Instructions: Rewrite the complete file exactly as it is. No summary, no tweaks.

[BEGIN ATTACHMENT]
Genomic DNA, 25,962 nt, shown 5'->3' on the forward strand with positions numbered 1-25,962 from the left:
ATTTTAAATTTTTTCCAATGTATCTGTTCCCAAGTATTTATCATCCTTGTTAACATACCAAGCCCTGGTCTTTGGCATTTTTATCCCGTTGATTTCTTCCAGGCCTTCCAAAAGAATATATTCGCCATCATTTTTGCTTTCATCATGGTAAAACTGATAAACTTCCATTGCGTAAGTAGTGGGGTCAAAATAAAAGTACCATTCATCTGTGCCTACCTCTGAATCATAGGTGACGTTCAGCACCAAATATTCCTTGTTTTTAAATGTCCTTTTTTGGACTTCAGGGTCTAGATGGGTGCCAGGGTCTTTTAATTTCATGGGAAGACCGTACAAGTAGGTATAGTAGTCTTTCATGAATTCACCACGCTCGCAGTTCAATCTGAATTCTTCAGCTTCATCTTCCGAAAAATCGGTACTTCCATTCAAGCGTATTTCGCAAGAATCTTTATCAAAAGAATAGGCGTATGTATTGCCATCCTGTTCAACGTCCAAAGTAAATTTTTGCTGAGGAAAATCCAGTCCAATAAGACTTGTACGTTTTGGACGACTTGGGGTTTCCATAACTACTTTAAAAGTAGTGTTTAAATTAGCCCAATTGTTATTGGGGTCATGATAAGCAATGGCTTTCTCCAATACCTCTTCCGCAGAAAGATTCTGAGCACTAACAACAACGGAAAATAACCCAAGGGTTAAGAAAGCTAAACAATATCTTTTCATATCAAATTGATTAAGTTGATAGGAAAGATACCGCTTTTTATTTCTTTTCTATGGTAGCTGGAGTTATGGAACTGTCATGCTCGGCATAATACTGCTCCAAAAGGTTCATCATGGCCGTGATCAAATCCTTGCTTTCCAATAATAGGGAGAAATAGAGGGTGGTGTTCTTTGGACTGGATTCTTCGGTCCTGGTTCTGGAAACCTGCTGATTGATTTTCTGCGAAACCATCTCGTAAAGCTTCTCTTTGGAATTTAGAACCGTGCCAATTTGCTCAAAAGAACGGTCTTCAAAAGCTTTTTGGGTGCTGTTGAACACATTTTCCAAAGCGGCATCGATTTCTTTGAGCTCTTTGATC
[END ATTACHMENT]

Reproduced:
Genomic DNA, 25,962 nt, shown 5'->3' on the forward strand with positions numbered 1-25,962 from the left:
ATTTTAAATTTTTTCCAATGTATCTGTTCCCAAGTATTTATCATCCTTGTTAACATACCAAGCCCTGGTCTTTGGCATTTTTATCCCGTTGATTTCTTCCAGGCCTTCCAAAAGAATATATTCGCCATCATTTTTGCTTTCATCATGGTAAAACTGATAAACTTCCATTGCGTAAGTAGTGGGGTCAAAATAAAAGTACCATTCATCTGTGCCTACCTCTGAATCATAGGTGACGTTCAGCACCAAATATTCCTTGTTTTTAAATGTCCTTTTTTGGACTTCAGGGTCTAGATGGGTGCCAGGGTCTTTTAATTTCATGGGAAGACCGTACAAGTAGGTATAGTAGTCTTTCATGAATTCACCACGCTCGCAGTTCAATCTGAATTCTTCAGCTTCATCTTCCGAAAAATCGGTACTTCCATTCAAGCGTATTTCGCAAGAATCTTTATCAAAAGAATAGGCGTATGTATTGCCATCCTGTTCAACGTCCAAAGTAAATTTTTGCTGAGGAAAATCCAGTCCAATAAGACTTGTACGTTTTGGACGACTTGGGGTTTCCATAACTACTTTAAAAGTAGTGTTTAAATTAGCCCAATTGTTATTGGGGTCATGATAAGCAATGGCTTTCTCCAATACCTCTTCCGCAGAAAGATTCTGAGCACTAACAACAACGGAAAATAACCCAAGGGTTAAGAAAGCTAAACAATATCTTTTCATATCAAATTGATTAAGTTGATAGGAAAGATACCGCTTTTTATTTCTTTTCTATGGTAGCTGGAGTTATGGAACTGTCATGCTCGGCATAATACTGCTCCAAAAGGTTCATCATGGCCGTGATCAAATCCTTGCTTTCCAATAATAGGGAGAAATAGAGGGTGGTGTTCTTTGGACTGGATTCTTCGGTCCTGGTTCTGGAAACCTGCTGATTGATTTTCTGCGAAACCATCTCGTAAAGCTTCTCTTTGGAATTTAGAACCGTGCCAATTTGCTCAAAAGAACGGTCTTCAAAAGCTTTTTGGGTGCTGTTGAACACATTTTCCAAAGCGGCATCGATTTCTTTGAGCTCTTTGATC